By Prof. Kou Yang
In early September 2016, President Barak Obama will be the first U.S. President to visit Laos. The President is expected to offer a few aid packages, including funds to clear unexploded ordnance (UXO) in Laos. His visit to Laos will permanently close a final chapter of the US-led Secret War in Laos during the 1960’s and 1970’s and help open a new chapter in US-Laos bilateral relations in years to come. It also gives new hope and more opportunity to the more than 300,000 Hmong and 269,000 Laotian Americans to re-connect with their former homeland.
In the U.S., California is home to the largest Hmong American population (97,385) followed by Minnesota with (67,000) and Wisconsin with (45,000). The Twin-Cities of St. Paul/Minneapolis has the largest metropolitan Hmong population, followed by Fresno and Sacramento, California. Although the Hmong and Laotian Americans are diverse in their political view, many of them have helped Laos to gain Normal Trade Relations (NTR) and it is likely that the majority will support this historic visit to Laos by President Obama.
The U.S. and Laos have an unbroken diplomatic relations since 1955. Since the communist took over of Laos in 1975, the diplomatic relationship between the two countries was downgraded to Charge d’Affaires level, and remains intact until 1992 when full diplomatic relation was fully restored at the ambassador level again. Subsequent to the full diplomatic relation restoration, the U.S. granted its NTR to Laos in December 2004, furthering the relations between the two countries. In spite of the progress on diplomatic fronts, human right issues and legacies of war continue to dominate ongoing US-Laos engagements. Although Laos is badly tainted by the image of widespread corruption, and lack of transparency and accountability, its new government appears to recognize corruption as a serious problem that must be dealt with.
Since granting NTR to Laos, the country’s GDP has continuously grown about 7 percent during the past decade. The people there enjoy a much better life than the 1980s and 1990s. The government of Laos has initiated many incentive efforts for Hmong and Laotian Americans to visit Laos by waiver or reduce visa fee for those who are over the age of 60. The Lao National Assembly even passed law that allows its former citizens to return to Laos and apply for permanent residence. These encouraging developments will help bring more tourism to Laos which is critical to boosting the Lao tourism industry and its economy.
More encouraging developments on US-Laos relations emerge from the newly appointed government of Laos which pivot more towards the US and the West. Recent news commentary from the Nikkei Asian Review indicated that Laos is pivoted away from China. Unlike Cambodia when it hosted the last East Asia Summit, Laos has issued a joint communiqué, calling for all parties involving in the South China Sea to “pursue peaceful resolution of disputes … in accordance with international law, including the 1982 United Nations Convention on the Law of the Sea (UNCLOS).” This is a bold step for the tiny Laos to appease China and its foes over the July ruling handed down by the International Court of Tribunal in favor of Philippines and other ASEAN countries against China over the South China Sea Spratly Island dispute where China has militarized the island.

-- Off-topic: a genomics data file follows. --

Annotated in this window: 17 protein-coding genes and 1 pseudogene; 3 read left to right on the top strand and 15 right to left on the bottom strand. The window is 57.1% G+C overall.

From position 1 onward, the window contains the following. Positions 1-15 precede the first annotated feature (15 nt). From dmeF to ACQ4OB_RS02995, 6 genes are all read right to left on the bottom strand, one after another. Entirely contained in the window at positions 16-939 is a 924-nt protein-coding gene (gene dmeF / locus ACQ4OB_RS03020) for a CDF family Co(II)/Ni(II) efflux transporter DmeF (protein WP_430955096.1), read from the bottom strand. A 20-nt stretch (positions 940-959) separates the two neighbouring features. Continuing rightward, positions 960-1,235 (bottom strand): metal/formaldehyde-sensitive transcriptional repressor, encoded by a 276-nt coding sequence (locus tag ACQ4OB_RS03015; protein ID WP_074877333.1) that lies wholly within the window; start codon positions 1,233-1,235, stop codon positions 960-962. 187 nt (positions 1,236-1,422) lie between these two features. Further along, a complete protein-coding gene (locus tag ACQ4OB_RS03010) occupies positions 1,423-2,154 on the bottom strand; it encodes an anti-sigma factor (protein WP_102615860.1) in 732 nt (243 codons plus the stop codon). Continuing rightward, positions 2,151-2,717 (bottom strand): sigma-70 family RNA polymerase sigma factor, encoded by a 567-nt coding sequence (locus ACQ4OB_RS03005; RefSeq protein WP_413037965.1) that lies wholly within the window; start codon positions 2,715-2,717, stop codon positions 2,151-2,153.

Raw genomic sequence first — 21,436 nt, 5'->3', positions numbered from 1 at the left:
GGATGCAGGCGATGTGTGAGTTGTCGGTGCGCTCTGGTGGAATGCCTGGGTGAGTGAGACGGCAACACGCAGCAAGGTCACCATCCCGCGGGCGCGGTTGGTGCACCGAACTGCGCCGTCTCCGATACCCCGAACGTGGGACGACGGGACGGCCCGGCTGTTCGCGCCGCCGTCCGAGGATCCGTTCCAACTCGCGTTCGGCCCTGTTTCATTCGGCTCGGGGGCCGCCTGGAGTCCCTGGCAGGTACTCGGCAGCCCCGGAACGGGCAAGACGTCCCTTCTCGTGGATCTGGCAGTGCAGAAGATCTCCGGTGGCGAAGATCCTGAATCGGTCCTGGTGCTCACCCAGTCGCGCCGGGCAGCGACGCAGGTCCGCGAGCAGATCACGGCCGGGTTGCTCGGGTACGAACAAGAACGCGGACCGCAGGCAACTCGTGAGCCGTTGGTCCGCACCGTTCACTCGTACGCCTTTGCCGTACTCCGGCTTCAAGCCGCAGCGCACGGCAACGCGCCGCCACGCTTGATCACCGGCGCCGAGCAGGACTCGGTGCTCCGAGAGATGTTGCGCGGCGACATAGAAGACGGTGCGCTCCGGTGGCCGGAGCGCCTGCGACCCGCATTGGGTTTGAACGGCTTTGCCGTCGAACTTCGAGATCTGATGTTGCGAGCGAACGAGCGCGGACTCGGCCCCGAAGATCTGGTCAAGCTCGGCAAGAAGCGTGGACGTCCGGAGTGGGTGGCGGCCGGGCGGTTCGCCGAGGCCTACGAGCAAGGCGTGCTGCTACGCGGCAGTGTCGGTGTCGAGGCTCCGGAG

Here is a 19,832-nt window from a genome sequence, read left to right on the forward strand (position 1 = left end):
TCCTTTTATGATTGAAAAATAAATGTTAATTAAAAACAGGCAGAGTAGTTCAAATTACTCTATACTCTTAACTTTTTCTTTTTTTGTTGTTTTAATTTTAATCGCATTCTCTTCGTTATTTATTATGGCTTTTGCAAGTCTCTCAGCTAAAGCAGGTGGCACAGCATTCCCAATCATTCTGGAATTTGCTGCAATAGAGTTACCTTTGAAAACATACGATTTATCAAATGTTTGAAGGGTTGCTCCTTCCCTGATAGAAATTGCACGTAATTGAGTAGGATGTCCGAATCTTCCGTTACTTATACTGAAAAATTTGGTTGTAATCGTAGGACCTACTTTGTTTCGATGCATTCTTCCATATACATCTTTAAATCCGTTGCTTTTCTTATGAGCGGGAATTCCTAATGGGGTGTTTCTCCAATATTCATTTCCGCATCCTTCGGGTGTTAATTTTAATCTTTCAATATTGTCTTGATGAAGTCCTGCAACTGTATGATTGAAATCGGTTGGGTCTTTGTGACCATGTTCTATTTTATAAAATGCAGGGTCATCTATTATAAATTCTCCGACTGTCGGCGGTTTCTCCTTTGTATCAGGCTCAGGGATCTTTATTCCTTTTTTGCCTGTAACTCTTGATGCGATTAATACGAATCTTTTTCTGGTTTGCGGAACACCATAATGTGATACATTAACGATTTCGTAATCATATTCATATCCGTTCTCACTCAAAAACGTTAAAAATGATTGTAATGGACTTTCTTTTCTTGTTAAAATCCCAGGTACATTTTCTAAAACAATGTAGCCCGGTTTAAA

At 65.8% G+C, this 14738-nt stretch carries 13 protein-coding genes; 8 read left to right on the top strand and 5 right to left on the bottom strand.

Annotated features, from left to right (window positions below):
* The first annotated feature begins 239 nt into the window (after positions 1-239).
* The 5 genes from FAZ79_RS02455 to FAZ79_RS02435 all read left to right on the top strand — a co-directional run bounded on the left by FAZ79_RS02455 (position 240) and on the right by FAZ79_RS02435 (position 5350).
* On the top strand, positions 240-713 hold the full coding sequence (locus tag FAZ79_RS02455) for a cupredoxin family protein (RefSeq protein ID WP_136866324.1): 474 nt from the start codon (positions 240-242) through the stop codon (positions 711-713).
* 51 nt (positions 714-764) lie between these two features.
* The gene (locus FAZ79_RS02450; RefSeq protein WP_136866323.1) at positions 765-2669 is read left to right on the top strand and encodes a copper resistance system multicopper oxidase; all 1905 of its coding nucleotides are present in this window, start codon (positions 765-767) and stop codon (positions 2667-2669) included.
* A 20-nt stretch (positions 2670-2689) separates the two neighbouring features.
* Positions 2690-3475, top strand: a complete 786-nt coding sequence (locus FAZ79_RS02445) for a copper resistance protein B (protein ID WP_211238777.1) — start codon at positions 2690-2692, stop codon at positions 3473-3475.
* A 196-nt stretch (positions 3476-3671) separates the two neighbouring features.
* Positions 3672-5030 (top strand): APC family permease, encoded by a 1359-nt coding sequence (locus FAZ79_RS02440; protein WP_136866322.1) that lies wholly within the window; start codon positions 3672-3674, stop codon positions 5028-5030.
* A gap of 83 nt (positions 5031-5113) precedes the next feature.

In looking forward beyond the upcoming ASEAN Summit in Vientiane, the landlocked and impoverish Laos needs to develop itself responsibly, sustainably, and environmentally sounded. The country needs to develop itself with innovation, high-tech and scientific know-how. Toward this end, Laos needs the U.S. and the Hmong and Laotian Americans to help bring in tourism dollars and small business investment projects. After all, the Hmong and Lao expatriates bring in millions of dollars annually to the Lao economy through remittance, and tourism. Moreover, many young Hmong and Laotian Americans who have been educated in the US and in the West might be in the position to assist in the development of Laos in the technical know-how if desirable by the Lao government to help entice them back home. More and more highly educated young Hmong and Laotian Americans have entered various professions, including NASA, Intel, Facebook, and other science and high-tech industries. There are many Hmong Americans, who hold tenured, and tenure-track University teaching appointments; some of them doing research and teaching in science and high-tech fields. In K-12 and higher education, hundreds of Hmong and Lao Americans serve as teachers, school principal and assistant superintendents in the American educational system. It will be a gain for all parties, if Laos can tap into the skills, expertise and resources of the Hmong and Laotian Americans.
Kou Yang is Professor Emeritus of California State University, Stanislaus. He is the author of Laos and Its Expatriates in the United States (2013), and Co-Editor of Diversity in Diaspora: The Hmong in the 21st Century (2013).